Here's Your Ultimate Guide to Sleeping Better

Getting some shut-eye can improve your life in so many ways...

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You've got a bad*ss job that is super-demanding. Tinder matches are piling up and they all want dates. And your squad makes you feel #blessed, but damn if they don't make a tonne of plans! You'll sleep when you're dead, right? No way, says Arianna Huffington, President and Editor-In-Chief of The Huffington Post Media Group, and author of The Sleep Revolution. Skipping sleep has become a badge of honour, she says, but it's actually making us less happy, less productive, and more prone to weight gain. She sat down with us to explain the importance of enough ZZZs—and how to catch more of them.

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Many women think a lack of sleep isn't a big deal if it's not a chronic issue. What if it's just been one of those days when life prevented good sleep?

"That happened to me yesterday. I had to get up at 5:30am; by noon, I was dragging myself around. So I cancelled what I was going to do and I took a nap. Of course, there are certain things you can't cancel, but usually there's something you can move without being disrespectful."

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Is it about prioritising?

"Think of yourself like you do of your phone—it doesn't work well when it's low on battery. How quickly can you get back to a state where you're fully charged?"

So a nap is like a portable charger?

"Exactly! So recharge yourself, then make sure you have a fully-charged night ASAP."

What's your advice for those nights when you're freaking out—'Oh my God, I'm in bed but I'm not sleeping and it's 1am...2am...3am'?

"Those wide-awake moments often happen because we crash. We are on our phone, answering e-mails, going through our feeds, right till the moment when we turn off the light. We fall asleep because our body is exhausted, but we haven't turned off our mind. What wakes us up is the brain. I have a simple ritual: 30 minutes before I go to sleep, I turn off all my devices and escort them out of my bedroom. People say, 'What about an alarm?' Set an alarm clock. But don't keep your phone by your bed."

Can I keep it in a drawer next to my bed?

"It can't be somewhere you can reach it without getting up. If you wake up in the night and you can't sleep, you're going to turn to your phone. Then it's less likely that you'll go back to sleep because your day life has invaded your night (sleep) life."

What about women who feel they have to check their work e-mail at night?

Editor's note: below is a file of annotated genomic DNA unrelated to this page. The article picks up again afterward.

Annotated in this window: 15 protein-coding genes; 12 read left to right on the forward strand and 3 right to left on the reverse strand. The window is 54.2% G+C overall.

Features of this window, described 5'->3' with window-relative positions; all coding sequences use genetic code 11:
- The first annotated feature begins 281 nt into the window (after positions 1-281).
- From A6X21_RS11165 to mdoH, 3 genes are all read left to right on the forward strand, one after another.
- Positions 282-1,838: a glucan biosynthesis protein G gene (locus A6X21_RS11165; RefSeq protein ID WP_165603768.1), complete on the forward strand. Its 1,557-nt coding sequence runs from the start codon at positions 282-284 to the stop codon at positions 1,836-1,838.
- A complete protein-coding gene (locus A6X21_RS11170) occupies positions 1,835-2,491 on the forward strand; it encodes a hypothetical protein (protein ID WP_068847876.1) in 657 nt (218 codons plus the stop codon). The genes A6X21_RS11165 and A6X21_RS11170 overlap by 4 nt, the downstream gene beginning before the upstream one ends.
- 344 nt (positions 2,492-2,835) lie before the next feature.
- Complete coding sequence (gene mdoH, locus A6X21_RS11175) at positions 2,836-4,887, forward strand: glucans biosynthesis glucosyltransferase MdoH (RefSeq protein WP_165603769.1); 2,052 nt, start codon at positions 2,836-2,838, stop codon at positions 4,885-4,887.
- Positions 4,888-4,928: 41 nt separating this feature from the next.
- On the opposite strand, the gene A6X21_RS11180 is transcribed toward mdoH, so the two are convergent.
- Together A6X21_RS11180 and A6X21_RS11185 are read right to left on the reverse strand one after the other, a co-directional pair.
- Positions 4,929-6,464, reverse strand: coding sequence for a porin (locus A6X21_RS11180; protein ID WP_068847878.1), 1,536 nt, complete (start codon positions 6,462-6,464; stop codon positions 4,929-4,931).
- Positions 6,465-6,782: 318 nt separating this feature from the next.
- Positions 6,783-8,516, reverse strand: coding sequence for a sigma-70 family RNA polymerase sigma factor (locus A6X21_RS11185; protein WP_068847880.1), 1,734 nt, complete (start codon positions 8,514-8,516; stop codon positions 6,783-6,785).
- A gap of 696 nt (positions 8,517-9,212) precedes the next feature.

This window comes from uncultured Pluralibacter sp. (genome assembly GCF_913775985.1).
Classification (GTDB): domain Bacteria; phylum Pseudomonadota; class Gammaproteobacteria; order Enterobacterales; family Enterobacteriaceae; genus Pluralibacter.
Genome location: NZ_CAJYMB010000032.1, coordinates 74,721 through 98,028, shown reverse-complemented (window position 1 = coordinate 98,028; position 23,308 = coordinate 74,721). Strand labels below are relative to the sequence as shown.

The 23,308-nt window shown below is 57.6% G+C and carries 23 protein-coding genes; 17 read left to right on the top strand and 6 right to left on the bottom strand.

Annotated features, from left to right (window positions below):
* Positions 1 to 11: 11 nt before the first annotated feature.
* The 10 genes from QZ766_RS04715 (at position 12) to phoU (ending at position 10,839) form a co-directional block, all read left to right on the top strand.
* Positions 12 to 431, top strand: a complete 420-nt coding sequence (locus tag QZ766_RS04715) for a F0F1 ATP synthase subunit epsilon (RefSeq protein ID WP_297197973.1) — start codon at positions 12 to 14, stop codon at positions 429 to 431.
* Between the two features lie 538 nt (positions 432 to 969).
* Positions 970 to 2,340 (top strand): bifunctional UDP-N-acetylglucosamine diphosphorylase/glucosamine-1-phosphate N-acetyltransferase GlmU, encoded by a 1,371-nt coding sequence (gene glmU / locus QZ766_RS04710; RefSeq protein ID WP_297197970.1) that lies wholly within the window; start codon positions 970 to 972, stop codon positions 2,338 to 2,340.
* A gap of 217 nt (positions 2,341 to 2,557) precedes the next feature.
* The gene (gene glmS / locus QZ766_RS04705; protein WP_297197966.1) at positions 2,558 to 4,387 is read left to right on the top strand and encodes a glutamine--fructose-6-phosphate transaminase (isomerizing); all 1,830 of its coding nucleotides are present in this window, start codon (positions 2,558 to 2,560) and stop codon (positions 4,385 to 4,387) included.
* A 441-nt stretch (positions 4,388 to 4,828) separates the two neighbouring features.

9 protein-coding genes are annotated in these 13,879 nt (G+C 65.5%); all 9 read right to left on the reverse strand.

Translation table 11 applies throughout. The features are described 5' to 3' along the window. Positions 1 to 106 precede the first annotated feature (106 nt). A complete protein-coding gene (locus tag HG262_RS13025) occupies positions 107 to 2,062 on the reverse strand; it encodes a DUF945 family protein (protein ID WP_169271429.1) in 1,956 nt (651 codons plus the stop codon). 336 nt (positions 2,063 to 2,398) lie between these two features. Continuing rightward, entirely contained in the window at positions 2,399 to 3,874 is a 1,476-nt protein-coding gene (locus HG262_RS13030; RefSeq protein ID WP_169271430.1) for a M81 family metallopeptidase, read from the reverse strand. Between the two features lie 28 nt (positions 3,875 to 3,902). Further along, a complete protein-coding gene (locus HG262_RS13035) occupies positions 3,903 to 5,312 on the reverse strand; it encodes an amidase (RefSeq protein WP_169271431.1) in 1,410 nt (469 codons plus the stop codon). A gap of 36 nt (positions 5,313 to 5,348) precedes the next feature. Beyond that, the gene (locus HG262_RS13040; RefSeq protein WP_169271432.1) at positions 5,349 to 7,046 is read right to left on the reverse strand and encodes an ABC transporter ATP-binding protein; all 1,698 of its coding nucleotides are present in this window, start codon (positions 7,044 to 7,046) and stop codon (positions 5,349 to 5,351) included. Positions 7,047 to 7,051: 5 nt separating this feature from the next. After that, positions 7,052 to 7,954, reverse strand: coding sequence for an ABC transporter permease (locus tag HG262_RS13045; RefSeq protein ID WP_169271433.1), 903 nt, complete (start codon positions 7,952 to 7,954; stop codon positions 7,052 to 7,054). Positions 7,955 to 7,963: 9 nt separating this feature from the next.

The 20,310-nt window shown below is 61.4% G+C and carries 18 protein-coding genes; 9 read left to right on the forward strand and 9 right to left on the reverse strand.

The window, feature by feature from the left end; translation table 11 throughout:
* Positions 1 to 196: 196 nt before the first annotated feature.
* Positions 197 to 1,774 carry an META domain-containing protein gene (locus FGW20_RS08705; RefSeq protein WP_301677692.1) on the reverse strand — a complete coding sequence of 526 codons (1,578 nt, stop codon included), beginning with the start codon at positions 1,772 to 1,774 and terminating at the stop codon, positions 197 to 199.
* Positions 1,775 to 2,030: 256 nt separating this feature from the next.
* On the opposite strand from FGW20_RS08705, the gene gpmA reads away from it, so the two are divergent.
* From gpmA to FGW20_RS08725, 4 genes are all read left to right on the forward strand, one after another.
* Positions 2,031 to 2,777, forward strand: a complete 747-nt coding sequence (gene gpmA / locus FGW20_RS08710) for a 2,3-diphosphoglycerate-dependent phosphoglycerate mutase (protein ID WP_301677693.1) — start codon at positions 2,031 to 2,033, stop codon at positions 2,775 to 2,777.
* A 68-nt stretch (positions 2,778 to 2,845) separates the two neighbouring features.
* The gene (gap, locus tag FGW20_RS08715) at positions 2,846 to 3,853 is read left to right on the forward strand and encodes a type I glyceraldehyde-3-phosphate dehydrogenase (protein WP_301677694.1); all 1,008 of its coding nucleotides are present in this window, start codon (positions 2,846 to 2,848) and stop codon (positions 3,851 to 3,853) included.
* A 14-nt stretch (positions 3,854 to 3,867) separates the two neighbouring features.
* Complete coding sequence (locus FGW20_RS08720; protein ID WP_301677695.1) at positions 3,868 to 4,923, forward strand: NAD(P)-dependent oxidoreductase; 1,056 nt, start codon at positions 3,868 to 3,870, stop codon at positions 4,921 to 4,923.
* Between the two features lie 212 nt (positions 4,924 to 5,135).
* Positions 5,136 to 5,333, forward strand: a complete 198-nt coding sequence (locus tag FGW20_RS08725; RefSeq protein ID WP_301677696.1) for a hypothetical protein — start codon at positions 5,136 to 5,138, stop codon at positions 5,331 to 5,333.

"We think that somehow if we get less sleep, we are more of a winner. We think we are more productive; we will get more things done. That's a collective delusion—that sleep is dispensable, that sleep doesn't matter."

It's not just about being more productive. Women have so much going on. How can they deal with the FOMO factor that causes sleeplessness, the feeling of 'I can't rest; what if I miss something?'

"What helped me deal with that is how much I love feeling fully charged. At first, it needs discipline, but gradually it becomes something you're drawn to because you like yourself that way. It's its own high."

If you sleep more, you also get more out of what you do when you're awake, right?

"Yes. If we were talking yesterday, when I was sleep-deprived, I'd be going through the motions. Today, because I got more sleep, I'm really enjoying talking to you."

Let's talk about the beauty aspect. When you don't get enough sleep, your skin can start to look crappy— true?

"The concept of 'beauty sleep' is very real. Models and actors talk about sleep as a top beauty weapon."

What about eating poorly when you're tired?

"The connection between sleep deprivation and weight is huge. If you're sleep-deprived, your body craves fat and carbs."

Can coffee be our friend or does it need to go in favour of sleep?

"I love coffee. I just don't drink it after 2pm. Let's say you're planning to go to sleep at about 10pm. You want an eight-hour gap—that's a good rule of thumb. But people are different: you may be able to drink coffee until 4pm or later. You have to experiment."

Is there anything we should drink before bed?

"If you want, you can have something soothing and hot. Liquorice tea is a favourite of mine, as is to put on bedtime clothes (unless you sleep naked). It could be a cotton tee or little silky things. But it can't be gym clothes because then your brain gets contradictory messages and will wonder: 'Are we going to the gym or are we going to sleep?'"

What about when we're sleeping with someone new?

"You'll have the excitement of the new, which is energising, so you're probably not going to get much sleep...especially if the sex is good! But actually that is a fun, exciting thing that often gives us more energy during the day."

So, sometimes giving up sleep for sex is a good idea?

"Absolutely! And an orgasm is a good sleep-inducer."

What do you think?

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